The law sets forth additional exceptions to the limitation on employer liability. Specifically, the protections provided to an employer do not apply in a cause of action based on any of the following:

  • The misuse of monies or property of a person other than the employer by an employee or independent contractor if, on the date that the employee was hired or the independent contractor entered into a contract with the employer, the employee or independent contractor had been convicted of a crime that included fraud or the misuse of monies or property as an element of the crime, and it was foreseeable that the position would involve discharging a fiduciary responsibility in the management of monies or property.
  • The misappropriation of monies by an independent contractor or employee if the person was hired or contracted as an attorney, and on the date the employment or contract began, the employee or independent contractor previously had been convicted of an offense that includes fraud or the misuse of monies or property as an element of the offense.
  • A violent offense or the improper use of excessive force by an employee or independent contractor if the employee was hired or the independent contractor entered into a contract with the employer as a law enforcement officer or security guard.

Workforce Training: With Senate Bill 1398, the Arizona legislature created a framework for a new workforce training program for individuals receiving unemployment insurance assistance. The program may offer compensated and uncompensated training opportunities to individuals. Under the Department of Economic Security (DES) program, employers can volunteer to offer workforce training and apprenticeships to eligible participants. To participate in the program, employers are required to:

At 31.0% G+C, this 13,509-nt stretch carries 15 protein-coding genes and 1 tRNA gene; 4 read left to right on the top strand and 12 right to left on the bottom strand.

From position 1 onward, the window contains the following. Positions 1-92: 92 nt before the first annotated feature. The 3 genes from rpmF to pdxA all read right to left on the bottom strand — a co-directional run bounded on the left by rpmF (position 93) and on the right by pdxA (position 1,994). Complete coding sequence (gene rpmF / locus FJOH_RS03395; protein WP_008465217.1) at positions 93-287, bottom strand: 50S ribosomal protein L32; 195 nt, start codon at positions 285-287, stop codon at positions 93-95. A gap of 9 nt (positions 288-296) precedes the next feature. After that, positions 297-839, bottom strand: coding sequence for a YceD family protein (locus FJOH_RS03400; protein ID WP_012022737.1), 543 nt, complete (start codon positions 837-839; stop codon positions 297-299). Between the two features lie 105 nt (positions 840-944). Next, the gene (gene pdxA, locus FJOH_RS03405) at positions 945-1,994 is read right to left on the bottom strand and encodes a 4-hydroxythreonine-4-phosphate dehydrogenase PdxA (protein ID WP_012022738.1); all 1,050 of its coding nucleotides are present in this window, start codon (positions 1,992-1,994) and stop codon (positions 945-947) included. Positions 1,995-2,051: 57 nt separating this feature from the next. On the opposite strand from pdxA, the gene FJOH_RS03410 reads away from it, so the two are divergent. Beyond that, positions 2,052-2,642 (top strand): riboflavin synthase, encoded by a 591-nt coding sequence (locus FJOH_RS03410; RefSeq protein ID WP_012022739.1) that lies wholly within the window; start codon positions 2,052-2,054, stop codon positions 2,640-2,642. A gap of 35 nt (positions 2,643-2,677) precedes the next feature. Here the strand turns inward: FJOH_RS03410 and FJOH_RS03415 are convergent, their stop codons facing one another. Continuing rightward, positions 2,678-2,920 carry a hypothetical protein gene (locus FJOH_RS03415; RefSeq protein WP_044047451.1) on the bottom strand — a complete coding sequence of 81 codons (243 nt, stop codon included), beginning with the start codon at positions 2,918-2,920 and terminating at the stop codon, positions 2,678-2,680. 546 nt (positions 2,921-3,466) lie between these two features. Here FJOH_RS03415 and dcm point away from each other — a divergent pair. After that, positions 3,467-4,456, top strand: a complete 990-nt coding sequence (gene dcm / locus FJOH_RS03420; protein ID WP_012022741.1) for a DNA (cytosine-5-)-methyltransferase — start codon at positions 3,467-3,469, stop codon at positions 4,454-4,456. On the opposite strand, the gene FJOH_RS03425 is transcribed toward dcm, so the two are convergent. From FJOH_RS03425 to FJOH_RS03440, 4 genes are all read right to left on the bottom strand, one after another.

• Have employees in Arizona;
  • Have at least one full-time employment position available in Arizona;
  • Provide training opportunities that benefit an individual who participates in the program and notify DES when the employer offers an individual a training opportunity under the program;
  • Sign a written agreement with each individual who participates in the program that sets forth the terms of the training;
  • Agree that the employer’s current employees will not be displaced or lose any promotion rights due to an individual’s participation in the program; and
  • Provide any additional information that relates to the job training that DES requests.

To qualify to participate in the program, the individual must:

  • Be at least 18 years old and registered with DES;
  • Be currently receiving or be eligible to receive unemployment compensation benefits;
  • Be willing to develop new skills or work experience;
  • Continue to seek work unless otherwise exempt;
  • Certify to DES that the individual understands that participating in the program does not guarantee the individual any future employment or expectations of being hired by the employer;
  • Attend a mandatory program orientation that DES conducts; and
  • Provide any information that DES requests.

It is important for employers to keep abreast of these new legal developments. For questions regarding any of the new or updated laws and changes, please contact the Employment Law practice group at Gordon Rees Scully Mansukhani.


Employment Law

Kami M. Hoskins



Employment Law